Yesterday, November 18, 1978, marked the 45th anniversary of the mass murder and suicide of more than 900 people at the “Jonestown Agricultural Project” in Guyana. The victims, many of whom were elderly men, women, and children, belonged to The People’s Temple and had moved to the South American country under the direction of Rev. Jim Jones (1931-1978), the pastor.
At the end of a fact-finding visit by Congressman Leo Ryan of California’s 11th congressional district, which included San Francisco where the temple was based, Jones’ security guards assassinated Ryan. The congressman had gone to Jonestown in response to accusations of abuse and kidnapping by a group of concerned relatives. Fearing the response to the assassination, Jones ordered the “revolutionary suicide” of all temple members by forcing them to take a cyanide-laced fruit drink infamously, if incorrectly, identified as Cool Aid.
“If we can’t live in peace, then let us die in peace. We’ve been so betrayed. We’ve been so terribly betrayed.”Rev. Jim Jones, November 18, 1978
Jones was an odd but charismatic Pentecostal preacher from Indiana who moved his church to California in 1965, where he eventually shed Pentecostalism in favor of a more radical, politically-conscious version of Christianity influenced by liberation theology. He called it “Apostolic socialism.” Since he believed Christianity had been corrupted (e.g., “the Bible is a paper idol!”), he referred to his followers not as Christians but communists. In his final address to temple members in Guyana, he even mentioned the possibility of Russia saving them from the US government but concluded that it was “too late” and so they must, in effect, kill themselves to avoid even greater pain.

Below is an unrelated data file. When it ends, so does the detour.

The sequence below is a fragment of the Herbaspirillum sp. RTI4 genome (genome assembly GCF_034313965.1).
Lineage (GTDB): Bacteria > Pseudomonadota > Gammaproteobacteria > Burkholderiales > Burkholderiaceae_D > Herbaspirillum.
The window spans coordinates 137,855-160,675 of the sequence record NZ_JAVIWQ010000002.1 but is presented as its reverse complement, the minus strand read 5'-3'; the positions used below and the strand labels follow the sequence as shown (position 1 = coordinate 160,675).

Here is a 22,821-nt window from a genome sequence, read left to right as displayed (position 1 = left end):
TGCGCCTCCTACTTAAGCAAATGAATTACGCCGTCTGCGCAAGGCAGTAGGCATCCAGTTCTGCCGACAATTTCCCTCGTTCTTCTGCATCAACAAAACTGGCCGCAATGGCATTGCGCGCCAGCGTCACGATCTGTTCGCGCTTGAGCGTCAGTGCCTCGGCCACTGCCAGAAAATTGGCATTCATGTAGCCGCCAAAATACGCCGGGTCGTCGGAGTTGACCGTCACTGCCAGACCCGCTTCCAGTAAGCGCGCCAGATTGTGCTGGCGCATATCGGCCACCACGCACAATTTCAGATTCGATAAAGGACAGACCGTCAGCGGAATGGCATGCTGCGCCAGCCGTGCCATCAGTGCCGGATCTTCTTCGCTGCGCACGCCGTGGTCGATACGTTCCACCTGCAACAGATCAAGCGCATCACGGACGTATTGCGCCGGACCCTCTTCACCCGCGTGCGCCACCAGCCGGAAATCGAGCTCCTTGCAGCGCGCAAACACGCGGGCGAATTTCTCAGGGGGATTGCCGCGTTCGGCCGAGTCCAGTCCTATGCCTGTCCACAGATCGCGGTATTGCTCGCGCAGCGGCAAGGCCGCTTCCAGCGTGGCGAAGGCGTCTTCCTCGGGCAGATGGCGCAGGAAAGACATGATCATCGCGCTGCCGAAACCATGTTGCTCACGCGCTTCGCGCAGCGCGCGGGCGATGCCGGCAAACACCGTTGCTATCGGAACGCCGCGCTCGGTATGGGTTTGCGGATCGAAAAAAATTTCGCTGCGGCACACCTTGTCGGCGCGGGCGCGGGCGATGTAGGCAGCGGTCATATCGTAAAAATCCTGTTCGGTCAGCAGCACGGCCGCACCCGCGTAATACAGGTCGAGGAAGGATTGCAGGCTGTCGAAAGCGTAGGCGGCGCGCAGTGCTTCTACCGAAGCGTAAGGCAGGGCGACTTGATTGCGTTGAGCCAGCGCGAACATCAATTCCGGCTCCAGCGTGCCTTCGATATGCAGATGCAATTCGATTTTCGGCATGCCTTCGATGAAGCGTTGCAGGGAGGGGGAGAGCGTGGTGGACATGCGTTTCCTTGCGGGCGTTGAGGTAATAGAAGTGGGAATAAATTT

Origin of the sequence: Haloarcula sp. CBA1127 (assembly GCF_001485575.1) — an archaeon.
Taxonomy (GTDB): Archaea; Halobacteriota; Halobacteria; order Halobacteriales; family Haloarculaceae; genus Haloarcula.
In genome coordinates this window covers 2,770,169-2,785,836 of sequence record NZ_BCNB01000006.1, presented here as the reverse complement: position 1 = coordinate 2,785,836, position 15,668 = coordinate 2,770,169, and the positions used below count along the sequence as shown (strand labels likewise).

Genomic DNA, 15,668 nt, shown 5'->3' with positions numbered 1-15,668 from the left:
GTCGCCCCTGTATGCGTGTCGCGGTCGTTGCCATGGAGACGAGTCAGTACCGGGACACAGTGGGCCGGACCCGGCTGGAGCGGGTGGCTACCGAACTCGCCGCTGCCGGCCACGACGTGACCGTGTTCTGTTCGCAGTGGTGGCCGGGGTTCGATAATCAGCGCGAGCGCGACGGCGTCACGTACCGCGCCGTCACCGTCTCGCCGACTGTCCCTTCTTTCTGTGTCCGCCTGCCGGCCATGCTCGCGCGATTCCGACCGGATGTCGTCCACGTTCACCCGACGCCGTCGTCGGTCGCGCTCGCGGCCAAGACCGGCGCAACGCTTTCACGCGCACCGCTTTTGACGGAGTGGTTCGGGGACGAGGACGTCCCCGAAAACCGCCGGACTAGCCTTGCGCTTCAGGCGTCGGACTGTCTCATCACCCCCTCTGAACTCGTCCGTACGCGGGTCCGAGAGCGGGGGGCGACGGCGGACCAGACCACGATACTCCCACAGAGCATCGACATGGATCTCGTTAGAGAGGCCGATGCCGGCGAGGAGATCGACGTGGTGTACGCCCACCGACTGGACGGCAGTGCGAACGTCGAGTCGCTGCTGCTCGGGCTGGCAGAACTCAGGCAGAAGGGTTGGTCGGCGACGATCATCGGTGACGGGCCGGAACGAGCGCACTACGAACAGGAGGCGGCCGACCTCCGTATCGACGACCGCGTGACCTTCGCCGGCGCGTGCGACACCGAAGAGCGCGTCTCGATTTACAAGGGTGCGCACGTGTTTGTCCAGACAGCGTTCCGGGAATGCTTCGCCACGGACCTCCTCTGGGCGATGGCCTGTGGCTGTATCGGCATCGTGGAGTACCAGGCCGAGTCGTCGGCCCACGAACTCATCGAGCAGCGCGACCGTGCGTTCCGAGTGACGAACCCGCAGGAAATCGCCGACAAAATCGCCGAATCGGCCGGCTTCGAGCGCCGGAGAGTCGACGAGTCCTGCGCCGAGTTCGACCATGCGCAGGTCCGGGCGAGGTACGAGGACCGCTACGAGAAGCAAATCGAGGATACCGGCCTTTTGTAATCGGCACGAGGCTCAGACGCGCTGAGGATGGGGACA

And they did kill themselves. To be sure, some had to be forced at gunpoint, but many willfully committed suicide, mothers even poisoning their own children as the children screamed. So, what makes a person do that? What makes someone follow orders like that? Again, some are bullied. There is no way to tell how many, although there is an exchange in the audio recording of those final moments between Jones and a woman identified as “Christine” in which Christine tries to reason with him, suggesting that there must be a way out, even finding the “code” to be airlifted out of Guyana to Russia. Her desperation is controlled even as he rebuffs her in her delusion. Still, it is clear she does not want to die. “As long as there’s life, there’s hope,” she says.
Unfortunately, the social, economic, and racial issues Jones capitalized on are still with us. In fact, they have gotten worse. Though he was a paranoid megalomaniac with a messiah complex, referring to himself as a divinely-inspired, “socialist God,” he spoke to disenfranchised people, mainly blacks from Oakland and San Francisco, in a way that gave them hope for a better future. In true Marxist fashion, he dangled before them a vision of utopia on earth, one he would lead them to like a revolutionary Moses.
That utopia never materialized, because it was built on division, separation, and secrecy as well as fanatical control. The move to Guyana likely was motivated by Jones’ need to escape possible arrest regarding sexual offenses and fraud in California. He also pointed out to temple members that the twenty or so people who had tried to escape with Congressman Ryan were “mostly white.” But he was determined to stand with the people and go to his death with them. After all, he claimed, “Are we [not] black, proud, and socialist?”
Much has been written about the horror of that day, both the years leading up to it and its aftermath (cf., “Jonestown,” “Leo Ryan: How Did His Trip to Jonestown Come Together, and Why?“). Some researchers have even speculated about Soviet and Chinese mind control experiments, CIA involvement, and trials of mass extermination. That it is also a portrait of human pathology and evil cannot be denied. Forty-five years later, the screams of the innocent still cry out from the jungle.
Image credits: feature by Jonestown Institute at https://commons.wikimedia.org/w/index.php?curid=12374156; Jones and Williams by Nancy Wong, CC BY-SA 4.0 https://creativecommons.org/licenses/by-sa/4.0, via Wikimedia Commons. For quotes, see “Jim Jones” in Wikipedia. Want more? Go to Robert Brancatelli. The Brancatelli Blog is a member of The Free Media Alliance, which promotes “alternatives to software, culture, and hardware monopolies.”